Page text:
Played at Wembley
7th May 1955
Newcastle Hannah, Milburn, Mitchell
Ref Reg Leafe
City Trautmann, Meadows, Little, Barnes, Ewing, Paul, Spurdle, Hayes, Revie, Johnstone, Fagan
Newcastle Simpson, Cowell, Batty, Scoular, Stokoe, Casey, White, Milburn, Keeble, Hannah, Mitchell
THE TEAMS ENTER THE STADIUM AND ARE PRESENTED TO THE DUKE OF EDINBURGH AND HAROLD MCMILLAN
From TRAUTMANN THE BIOGRAPHY by Alan Rowlands
In ‘Steppes To Wembley’ Trautmann recorded his reactions [at Wembley] “We had to fight our way to the dressing room past people we knew, past people we had never seen before and whom probably would never see again and past people who, even at this late hour, had loitered in a strategic position hoping one of the players might have a spare ticket! We relaxed as best we could in the dressing room, some of us making an effort at singing, others reading telegrams and letters of good wishes, some of them from players and supporters of the clubs we knocked out of the Cup.
… I must admit we didn’t see a great deal of each other during those last few minutes before we left the dressing room. We were too busy dashing to and from the toilets. The players were evacuating their bowels with startling dashes to the stalls and Ken Barnes Remarked “It was like we were releasing flocks of starlings from our over active stomachs”.
JACKIE MILBURN SCORES NEWCASTLE’S SECOND GOAL
The players were used to their own large stadium at Maine Road, but the spacial elegance of Wembley was overwhelming. The huge concrete tunnel and the seemingly vast distance from the dressing room to the pitch was daunting. The dressing rooms themselves were enormous, hugely spacious with high and expansive windows.
During the pre-match preperations, Wembley officials were constantly darting in and out with last minute reminders of the etiquette required when presented to the Duke of Edinburgh, how to address the Queen during the medal presentation, while all the time the team were trying to adjust their minds to the game.
The finalist’s shirts were provided by Humphrey Brothers under the brand name Umbro, who were based in Wilmslow just outside Manchester. The superstitious among the players took it as a portent that they were a local firm, almost on Maine Road’s doorstep. Umbro had also provided them with track suits and McDowall, who was influenced by the continental style, decided that his players should wear them.
When the Manchester city and Newcastle United players lined up in the cavernous tunnel, City would be the first team to wear track suits in a final as they took to the field. The pressure on City was further increased when the bookmakers had made them 7/4 favourites to win.
Trautmann found himself lined with the superb Jackie Milburn, fourth in line behind the respective captains, Paul and Jimmy Scoular. Trautmann was shivering and asked Milburn if he felt cold, Milburn replied “I’ve been here before Bert, you will be fine once we get going”.
Trautmann’s sudden realisation that the Newcastle players had such a vast experience at Wembley gave him further shudders. The noise as they entered the field was staggering.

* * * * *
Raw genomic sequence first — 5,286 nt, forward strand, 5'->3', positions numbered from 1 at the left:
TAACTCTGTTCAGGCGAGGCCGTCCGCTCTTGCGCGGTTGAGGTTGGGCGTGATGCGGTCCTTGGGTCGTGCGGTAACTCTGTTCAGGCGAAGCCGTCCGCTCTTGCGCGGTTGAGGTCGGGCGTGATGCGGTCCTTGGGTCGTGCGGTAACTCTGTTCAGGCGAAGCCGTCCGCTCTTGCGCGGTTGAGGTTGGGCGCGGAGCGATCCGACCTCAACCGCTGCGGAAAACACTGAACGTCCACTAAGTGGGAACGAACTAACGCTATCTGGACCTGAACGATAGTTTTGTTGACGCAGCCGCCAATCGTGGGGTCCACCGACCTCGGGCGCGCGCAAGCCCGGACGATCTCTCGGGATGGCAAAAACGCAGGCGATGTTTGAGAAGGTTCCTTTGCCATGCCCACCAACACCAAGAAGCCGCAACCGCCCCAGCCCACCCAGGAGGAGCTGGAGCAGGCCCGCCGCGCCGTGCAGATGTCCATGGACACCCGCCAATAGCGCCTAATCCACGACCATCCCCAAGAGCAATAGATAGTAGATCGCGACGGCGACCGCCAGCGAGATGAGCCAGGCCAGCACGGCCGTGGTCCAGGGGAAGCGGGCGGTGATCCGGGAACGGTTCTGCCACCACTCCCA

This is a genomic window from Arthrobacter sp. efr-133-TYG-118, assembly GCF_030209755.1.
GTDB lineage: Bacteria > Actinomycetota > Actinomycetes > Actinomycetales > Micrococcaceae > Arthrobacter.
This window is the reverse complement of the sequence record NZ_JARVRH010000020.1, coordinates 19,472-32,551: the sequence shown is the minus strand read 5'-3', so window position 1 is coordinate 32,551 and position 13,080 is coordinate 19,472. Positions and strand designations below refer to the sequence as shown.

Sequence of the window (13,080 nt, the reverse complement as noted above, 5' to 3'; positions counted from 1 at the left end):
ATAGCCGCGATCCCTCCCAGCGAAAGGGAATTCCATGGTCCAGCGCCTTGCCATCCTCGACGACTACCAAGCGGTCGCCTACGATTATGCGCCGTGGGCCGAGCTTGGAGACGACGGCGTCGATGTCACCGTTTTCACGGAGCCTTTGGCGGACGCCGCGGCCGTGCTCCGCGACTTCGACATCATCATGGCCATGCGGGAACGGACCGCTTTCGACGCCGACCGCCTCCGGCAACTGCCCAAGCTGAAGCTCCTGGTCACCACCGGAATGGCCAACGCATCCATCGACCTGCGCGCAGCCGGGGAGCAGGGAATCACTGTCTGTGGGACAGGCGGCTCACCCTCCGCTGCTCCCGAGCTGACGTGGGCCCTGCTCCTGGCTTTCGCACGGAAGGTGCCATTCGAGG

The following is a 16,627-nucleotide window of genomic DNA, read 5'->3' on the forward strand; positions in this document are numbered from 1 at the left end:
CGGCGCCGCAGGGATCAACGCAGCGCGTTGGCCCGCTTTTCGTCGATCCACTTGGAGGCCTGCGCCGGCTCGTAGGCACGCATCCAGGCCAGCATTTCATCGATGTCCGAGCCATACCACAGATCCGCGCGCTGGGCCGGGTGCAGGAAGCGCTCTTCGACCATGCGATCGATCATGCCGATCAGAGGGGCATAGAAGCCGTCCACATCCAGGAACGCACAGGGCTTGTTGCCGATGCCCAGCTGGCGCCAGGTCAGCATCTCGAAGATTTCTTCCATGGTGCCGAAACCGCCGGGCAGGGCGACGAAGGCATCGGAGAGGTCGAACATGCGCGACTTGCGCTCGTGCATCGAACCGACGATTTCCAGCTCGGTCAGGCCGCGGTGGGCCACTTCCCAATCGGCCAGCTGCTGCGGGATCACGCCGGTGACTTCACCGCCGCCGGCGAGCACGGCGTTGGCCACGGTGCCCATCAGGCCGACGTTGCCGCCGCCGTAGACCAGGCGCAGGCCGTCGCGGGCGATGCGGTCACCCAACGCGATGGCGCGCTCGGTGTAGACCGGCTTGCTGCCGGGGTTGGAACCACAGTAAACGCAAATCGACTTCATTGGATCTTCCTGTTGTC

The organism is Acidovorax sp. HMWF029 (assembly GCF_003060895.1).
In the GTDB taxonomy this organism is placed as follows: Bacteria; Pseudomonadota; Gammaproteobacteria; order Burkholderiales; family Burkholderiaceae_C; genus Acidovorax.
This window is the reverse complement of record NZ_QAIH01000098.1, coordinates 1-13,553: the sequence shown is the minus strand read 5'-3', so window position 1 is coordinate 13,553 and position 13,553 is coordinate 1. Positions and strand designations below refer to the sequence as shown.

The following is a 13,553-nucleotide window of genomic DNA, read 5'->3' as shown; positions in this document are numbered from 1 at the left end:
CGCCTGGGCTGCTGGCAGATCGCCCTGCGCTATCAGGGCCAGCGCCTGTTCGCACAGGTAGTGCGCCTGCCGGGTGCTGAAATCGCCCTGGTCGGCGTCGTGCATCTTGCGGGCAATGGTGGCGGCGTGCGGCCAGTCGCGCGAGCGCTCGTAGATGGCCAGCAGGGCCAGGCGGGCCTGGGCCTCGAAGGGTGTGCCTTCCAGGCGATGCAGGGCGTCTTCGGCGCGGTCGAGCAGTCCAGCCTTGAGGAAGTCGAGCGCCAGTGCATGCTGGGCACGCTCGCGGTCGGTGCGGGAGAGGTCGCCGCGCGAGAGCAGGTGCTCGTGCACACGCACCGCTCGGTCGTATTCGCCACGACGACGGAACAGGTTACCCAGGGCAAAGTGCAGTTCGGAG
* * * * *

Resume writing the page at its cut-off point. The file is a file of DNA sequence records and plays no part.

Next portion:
The Daily Express provided the supporters with song sheets while on a rostrum, dressed in his white suit, Arthur Caiger conducted the band of the Coldstream Guards in the pre-match entertainment of awful community singing. The Newcastle supporters had deafened the stadium with Blaydon Races before the Mancunians were allowed to sing Lassie From Lancashire. The tear inducing Abide With Me was sung prior to the teams walking into view. The emotive sentiments of the hymn moved Trautmann to say “There was a sudden hush, the working people of England were on common ground with Royalty. What does it matter if they were off key or not sure of the words (Many Couldn’t read the song sheet) no Cup Final then was complete without it”. At the end of the spine tingling emotion of the song, the teams entered the huge bowl of a stadium.
Roy Paul introduced Trautmann as the first German player to appear in a Cup Final as Bert bowed to receive the royal handshake, “Sehr gut” acknowledged the Duke.
Within a minute of the game starting, Trautmann’s net bulged as Jackie Milburn headed in from a Len White corner. Roy Little covering on the line tried to head it out, his back arching like a dolphin doing a flip. Trautmann was rooted to the spot and Newcastle supporters and players celebrated their early lead.
With the impetus of that early goal, Newcastle were relentless in their pressure and Trautmann’s agility prevented them from increasing the lead. The team tactics of attacking from the moment that referee Reg Leafe blew his whistle were decimated by Newcastle’s early goal and the City players, unable to play their normal game as Wembley nerves affected each and everyone of them, even the internationals among them, including Paul, Revie, Meadows, Johnstone and Fagan, most of whom had played at Wembley before, could not get going.
Utter and complete disaster struck the Manchester side after 20 minutes when Jimmy Meadows, near to the left corner flag went down clutching his right knee while trying to catch Newcastle winger Bobby Mitchell. Meadow had ripped his ligaments to shreds and, unable to take part in the game, he was carried off the field by Laurie Barnett and City physiotherapist John Beeston. The injury to Meadows seemed to spur the rest of the team into action, and in the last period of the first half they displayed a wonderful flow of controlled football, with both Revie and Johnstone to the fore.. At the back Bert Trautmann was giving an assured and confident display, and unbelievably, Johnstone equalised with a magnificent diving header just before half-time. They returned to the dressing room in good heart